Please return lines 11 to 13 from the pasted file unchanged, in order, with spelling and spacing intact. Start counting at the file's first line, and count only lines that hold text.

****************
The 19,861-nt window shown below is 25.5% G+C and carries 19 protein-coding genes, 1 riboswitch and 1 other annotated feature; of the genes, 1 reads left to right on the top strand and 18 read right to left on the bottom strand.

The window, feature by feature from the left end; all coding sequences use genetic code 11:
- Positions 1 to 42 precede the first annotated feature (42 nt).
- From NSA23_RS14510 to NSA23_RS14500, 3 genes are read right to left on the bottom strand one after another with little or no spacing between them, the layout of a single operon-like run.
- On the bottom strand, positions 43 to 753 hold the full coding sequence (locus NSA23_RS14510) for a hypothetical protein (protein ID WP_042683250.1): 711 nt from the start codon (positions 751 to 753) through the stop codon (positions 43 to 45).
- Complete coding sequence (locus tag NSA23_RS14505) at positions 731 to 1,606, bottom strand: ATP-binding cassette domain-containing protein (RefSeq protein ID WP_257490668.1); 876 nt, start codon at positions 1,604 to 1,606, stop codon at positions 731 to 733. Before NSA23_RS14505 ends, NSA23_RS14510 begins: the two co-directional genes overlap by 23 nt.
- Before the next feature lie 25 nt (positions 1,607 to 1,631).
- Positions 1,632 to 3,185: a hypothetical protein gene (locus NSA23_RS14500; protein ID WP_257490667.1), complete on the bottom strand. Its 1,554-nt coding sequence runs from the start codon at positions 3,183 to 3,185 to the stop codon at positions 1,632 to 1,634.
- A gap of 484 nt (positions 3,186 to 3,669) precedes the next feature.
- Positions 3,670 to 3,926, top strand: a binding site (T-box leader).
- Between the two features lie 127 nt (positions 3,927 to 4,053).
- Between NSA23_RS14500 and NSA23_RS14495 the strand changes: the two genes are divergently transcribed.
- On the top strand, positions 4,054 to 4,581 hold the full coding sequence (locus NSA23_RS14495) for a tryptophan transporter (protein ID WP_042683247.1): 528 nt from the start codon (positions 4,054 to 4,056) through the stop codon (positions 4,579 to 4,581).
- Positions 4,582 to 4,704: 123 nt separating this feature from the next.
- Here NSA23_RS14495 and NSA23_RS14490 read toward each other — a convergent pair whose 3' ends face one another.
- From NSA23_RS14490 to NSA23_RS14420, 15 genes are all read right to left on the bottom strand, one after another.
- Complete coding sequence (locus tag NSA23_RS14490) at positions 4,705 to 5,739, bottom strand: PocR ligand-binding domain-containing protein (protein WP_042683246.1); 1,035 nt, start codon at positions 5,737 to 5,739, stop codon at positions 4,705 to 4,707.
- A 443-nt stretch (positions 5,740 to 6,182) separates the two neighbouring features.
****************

- Between the two features lie 127 nt (positions 3,927 to 4,053).
- Between NSA23_RS14500 and NSA23_RS14495 the strand changes: the two genes are divergently transcribed.
- On the top strand, positions 4,054 to 4,581 hold the full coding sequence (locus NSA23_RS14495) for a tryptophan transporter (protein ID WP_042683247.1): 528 nt from the start codon (positions 4,054 to 4,056) through the stop codon (positions 4,579 to 4,581).